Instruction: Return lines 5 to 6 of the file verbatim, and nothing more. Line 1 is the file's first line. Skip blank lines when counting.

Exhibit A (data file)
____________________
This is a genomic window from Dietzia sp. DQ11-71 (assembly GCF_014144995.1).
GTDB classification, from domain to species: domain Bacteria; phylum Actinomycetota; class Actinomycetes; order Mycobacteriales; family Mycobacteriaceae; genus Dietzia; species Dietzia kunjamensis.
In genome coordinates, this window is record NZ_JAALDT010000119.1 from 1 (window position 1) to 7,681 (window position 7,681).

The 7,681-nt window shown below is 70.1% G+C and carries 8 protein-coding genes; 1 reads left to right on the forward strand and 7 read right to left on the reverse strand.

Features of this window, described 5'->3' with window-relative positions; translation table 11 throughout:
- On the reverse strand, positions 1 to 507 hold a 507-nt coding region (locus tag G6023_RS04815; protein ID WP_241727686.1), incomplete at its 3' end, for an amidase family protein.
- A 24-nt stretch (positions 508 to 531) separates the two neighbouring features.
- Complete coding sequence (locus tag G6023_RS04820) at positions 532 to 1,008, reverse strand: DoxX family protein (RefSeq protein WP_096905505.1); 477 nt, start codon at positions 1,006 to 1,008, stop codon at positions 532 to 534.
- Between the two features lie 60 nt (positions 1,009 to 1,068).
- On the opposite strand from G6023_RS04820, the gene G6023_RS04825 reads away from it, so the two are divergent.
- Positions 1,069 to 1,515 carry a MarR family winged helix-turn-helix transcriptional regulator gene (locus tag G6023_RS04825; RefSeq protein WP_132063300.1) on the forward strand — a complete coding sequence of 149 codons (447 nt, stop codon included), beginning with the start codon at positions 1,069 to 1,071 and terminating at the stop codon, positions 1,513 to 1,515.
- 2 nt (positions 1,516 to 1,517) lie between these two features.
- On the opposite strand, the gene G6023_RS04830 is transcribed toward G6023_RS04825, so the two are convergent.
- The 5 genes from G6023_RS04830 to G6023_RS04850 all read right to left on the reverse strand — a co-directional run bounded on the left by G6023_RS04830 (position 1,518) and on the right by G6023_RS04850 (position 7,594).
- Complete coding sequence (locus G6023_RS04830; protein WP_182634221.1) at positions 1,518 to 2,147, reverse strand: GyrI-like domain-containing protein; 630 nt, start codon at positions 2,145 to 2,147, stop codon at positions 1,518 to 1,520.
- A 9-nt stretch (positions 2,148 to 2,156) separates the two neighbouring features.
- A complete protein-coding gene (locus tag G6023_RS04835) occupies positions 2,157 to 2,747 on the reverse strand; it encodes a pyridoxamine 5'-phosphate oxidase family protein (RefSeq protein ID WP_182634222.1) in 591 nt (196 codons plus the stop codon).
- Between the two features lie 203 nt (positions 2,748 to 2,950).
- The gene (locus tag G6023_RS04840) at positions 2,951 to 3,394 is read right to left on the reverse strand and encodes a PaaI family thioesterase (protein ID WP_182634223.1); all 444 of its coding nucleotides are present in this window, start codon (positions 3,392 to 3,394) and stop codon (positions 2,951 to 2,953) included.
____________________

Features of this window, described 5'->3' with window-relative positions; translation table 11 throughout:
- On the reverse strand, positions 1 to 507 hold a 507-nt coding region (locus tag G6023_RS04815; protein ID WP_241727686.1), incomplete at its 3' end, for an amidase family protein.